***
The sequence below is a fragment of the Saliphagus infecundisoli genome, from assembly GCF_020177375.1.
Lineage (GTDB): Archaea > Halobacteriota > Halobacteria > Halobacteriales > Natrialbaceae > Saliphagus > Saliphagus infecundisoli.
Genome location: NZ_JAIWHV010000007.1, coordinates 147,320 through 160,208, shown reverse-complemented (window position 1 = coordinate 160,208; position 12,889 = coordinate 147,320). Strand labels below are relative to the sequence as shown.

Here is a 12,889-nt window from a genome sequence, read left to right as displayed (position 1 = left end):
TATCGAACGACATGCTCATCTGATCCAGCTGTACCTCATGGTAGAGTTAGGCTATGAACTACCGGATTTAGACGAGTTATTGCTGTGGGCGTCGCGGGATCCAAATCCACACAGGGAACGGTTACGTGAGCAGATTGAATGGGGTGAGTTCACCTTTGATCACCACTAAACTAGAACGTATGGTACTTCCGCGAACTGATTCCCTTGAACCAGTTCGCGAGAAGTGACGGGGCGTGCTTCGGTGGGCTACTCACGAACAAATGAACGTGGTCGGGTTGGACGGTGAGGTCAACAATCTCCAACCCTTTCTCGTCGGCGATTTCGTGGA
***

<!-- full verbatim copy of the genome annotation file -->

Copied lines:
The sequence below is a fragment of the Saliphagus infecundisoli genome, from assembly GCF_020177375.1.
Lineage (GTDB): Archaea > Halobacteriota > Halobacteria > Halobacteriales > Natrialbaceae > Saliphagus > Saliphagus infecundisoli.
Genome location: NZ_JAIWHV010000007.1, coordinates 147,320 through 160,208, shown reverse-complemented (window position 1 = coordinate 160,208; position 12,889 = coordinate 147,320). Strand labels below are relative to the sequence as shown.

Here is a 12,889-nt window from a genome sequence, read left to right as displayed (position 1 = left end):
TATCGAACGACATGCTCATCTGATCCAGCTGTACCTCATGGTAGAGTTAGGCTATGAACTACCGGATTTAGACGAGTTATTGCTGTGGGCGTCGCGGGATCCAAATCCACACAGGGAACGGTTACGTGAGCAGATTGAATGGGGTGAGTTCACCTTTGATCACCACTAAACTAGAACGTATGGTACTTCCGCGAACTGATTCCCTTGAACCAGTTCGCGAGAAGTGACGGGGCGTGCTTCGGTGGGCTACTCACGAACAAATGAACGTGGTCGGGTTGGACGGTGAGGTCAACAATCTCCAACCCTTTCTCGTCGGCGATTTCGTGGA